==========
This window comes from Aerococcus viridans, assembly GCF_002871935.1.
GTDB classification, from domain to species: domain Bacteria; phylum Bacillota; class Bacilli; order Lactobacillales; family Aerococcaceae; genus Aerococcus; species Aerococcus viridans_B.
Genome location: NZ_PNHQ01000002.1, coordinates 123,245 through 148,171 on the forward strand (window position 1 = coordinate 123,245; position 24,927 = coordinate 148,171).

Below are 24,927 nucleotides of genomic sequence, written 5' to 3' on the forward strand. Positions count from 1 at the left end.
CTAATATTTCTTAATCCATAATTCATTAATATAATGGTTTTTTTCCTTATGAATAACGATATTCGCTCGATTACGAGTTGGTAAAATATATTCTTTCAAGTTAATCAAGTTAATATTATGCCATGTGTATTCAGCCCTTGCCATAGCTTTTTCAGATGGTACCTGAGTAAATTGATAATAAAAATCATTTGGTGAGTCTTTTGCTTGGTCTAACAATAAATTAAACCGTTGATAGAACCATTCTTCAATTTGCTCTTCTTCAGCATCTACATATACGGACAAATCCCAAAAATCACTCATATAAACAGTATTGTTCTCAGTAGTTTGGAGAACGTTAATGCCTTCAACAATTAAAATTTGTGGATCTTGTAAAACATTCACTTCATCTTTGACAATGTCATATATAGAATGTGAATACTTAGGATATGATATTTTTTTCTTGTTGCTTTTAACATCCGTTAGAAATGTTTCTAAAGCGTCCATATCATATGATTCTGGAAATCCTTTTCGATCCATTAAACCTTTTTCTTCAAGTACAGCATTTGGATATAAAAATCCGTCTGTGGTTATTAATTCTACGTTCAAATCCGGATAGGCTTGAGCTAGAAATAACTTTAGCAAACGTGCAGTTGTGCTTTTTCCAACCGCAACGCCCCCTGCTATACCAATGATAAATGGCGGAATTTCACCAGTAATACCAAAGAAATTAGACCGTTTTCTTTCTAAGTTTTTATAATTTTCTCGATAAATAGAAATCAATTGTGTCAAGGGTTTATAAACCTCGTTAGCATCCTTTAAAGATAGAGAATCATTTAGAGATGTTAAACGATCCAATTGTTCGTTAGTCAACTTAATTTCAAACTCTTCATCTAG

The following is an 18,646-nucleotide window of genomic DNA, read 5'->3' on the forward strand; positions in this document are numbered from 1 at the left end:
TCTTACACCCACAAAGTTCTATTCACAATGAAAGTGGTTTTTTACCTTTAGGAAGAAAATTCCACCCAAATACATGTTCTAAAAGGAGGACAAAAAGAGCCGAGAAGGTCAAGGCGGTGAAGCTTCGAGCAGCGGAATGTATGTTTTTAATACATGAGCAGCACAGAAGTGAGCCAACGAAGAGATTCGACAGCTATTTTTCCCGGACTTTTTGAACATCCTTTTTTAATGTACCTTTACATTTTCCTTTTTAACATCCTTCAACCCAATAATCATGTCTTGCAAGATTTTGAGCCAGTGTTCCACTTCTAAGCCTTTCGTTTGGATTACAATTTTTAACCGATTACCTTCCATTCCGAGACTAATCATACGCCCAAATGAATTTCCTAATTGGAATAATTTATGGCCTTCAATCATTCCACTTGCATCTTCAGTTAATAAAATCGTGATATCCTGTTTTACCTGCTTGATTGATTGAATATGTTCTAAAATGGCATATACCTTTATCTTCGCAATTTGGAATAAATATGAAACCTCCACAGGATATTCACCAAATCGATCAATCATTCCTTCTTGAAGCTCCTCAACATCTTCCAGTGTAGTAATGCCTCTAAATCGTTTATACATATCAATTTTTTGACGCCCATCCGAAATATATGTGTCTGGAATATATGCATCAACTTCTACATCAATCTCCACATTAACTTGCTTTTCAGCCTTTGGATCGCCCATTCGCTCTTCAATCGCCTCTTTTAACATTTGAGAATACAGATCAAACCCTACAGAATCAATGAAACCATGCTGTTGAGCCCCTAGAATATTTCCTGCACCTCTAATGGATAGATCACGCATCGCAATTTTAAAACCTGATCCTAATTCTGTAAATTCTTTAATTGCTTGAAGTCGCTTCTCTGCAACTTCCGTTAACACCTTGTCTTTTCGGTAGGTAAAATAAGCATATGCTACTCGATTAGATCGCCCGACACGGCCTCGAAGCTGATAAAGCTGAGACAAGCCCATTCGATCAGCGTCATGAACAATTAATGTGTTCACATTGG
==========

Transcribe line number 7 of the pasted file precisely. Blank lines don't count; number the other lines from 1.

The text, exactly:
TCTTACACCCACAAAGTTCTATTCACAATGAAAGTGGTTTTTTACCTTTAGGAAGAAAATTCCACCCAAATACATGTTCTAAAAGGAGGACAAAAAGAGCCGAGAAGGTCAAGGCGGTGAAGCTTCGAGCAGCGGAATGTATGTTTTTAATACATGAGCAGCACAGAAGTGAGCCAACGAAGAGATTCGACAGCTATTTTTCCCGGACTTTTTGAACATCCTTTTTTAATGTACCTTTACATTTTCCTTTTTAACATCCTTCAACCCAATAATCATGTCTTGCAAGATTTTGAGCCAGTGTTCCACTTCTAAGCCTTTCGTTTGGATTACAATTTTTAACCGATTACCTTCCATTCCGAGACTAATCATACGCCCAAATGAATTTCCTAATTGGAATAATTTATGGCCTTCAATCATTCCACTTGCATCTTCAGTTAATAAAATCGTGATATCCTGTTTTACCTGCTTGATTGATTGAATATGTTCTAAAATGGCATATACCTTTATCTTCGCAATTTGGAATAAATATGAAACCTCCACAGGATATTCACCAAATCGATCAATCATTCCTTCTTGAAGCTCCTCAACATCTTCCAGTGTAGTAATGCCTCTAAATCGTTTATACATATCAATTTTTTGACGCCCATCCGAAATATATGTGTCTGGAATATATGCATCAACTTCTACATCAATCTCCACATTAACTTGCTTTTCAGCCTTTGGATCGCCCATTCGCTCTTCAATCGCCTCTTTTAACATTTGAGAATACAGATCAAACCCTACAGAATCAATGAAACCATGCTGTTGAGCCCCTAGAATATTTCCTGCACCTCTAATGGATAGATCACGCATCGCAATTTTAAAACCTGATCCTAATTCTGTAAATTCTTTAATTGCTTGAAGTCGCTTCTCTGCAACTTCCGTTAACACCTTGTCTTTTCGGTAGGTAAAATAAGCATATGCTACTCGATTAGATCGCCCGACACGGCCTCGAAGCTGATAAAGCTGAGACAAGCCCATTCGATCAGCGTCATGAACAATTAATGTGTTCACATTGG